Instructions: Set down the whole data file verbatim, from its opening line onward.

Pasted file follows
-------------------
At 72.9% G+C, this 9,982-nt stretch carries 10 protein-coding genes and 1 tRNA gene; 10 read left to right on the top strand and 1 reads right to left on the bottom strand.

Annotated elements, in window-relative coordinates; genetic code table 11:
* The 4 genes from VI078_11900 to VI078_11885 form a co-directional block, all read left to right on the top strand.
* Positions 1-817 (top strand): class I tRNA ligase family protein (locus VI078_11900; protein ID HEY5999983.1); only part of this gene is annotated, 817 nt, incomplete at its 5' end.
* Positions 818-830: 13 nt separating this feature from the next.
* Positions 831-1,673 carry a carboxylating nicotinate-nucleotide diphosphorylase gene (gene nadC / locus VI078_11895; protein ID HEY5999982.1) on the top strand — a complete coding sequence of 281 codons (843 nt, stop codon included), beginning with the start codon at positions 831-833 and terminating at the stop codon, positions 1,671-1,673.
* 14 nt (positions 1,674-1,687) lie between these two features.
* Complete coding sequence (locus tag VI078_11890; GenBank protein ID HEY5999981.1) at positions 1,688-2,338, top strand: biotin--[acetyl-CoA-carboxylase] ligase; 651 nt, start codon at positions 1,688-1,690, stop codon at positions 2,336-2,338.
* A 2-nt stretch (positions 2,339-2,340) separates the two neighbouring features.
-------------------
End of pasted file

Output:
At 72.9% G+C, this 9,982-nt stretch carries 10 protein-coding genes and 1 tRNA gene; 10 read left to right on the top strand and 1 reads right to left on the bottom strand.

Annotated elements, in window-relative coordinates; genetic code table 11:
* The 4 genes from VI078_11900 to VI078_11885 form a co-directional block, all read left to right on the top strand.
* Positions 1-817 (top strand): class I tRNA ligase family protein (locus VI078_11900; protein ID HEY5999983.1); only part of this gene is annotated, 817 nt, incomplete at its 5' end.
* Positions 818-830: 13 nt separating this feature from the next.
* Positions 831-1,673 carry a carboxylating nicotinate-nucleotide diphosphorylase gene (gene nadC / locus VI078_11895; protein ID HEY5999982.1) on the top strand — a complete coding sequence of 281 codons (843 nt, stop codon included), beginning with the start codon at positions 831-833 and terminating at the stop codon, positions 1,671-1,673.
* 14 nt (positions 1,674-1,687) lie between these two features.
* Complete coding sequence (locus tag VI078_11890; GenBank protein ID HEY5999981.1) at positions 1,688-2,338, top strand: biotin--[acetyl-CoA-carboxylase] ligase; 651 nt, start codon at positions 1,688-1,690, stop codon at positions 2,336-2,338.
* A 2-nt stretch (positions 2,339-2,340) separates the two neighbouring features.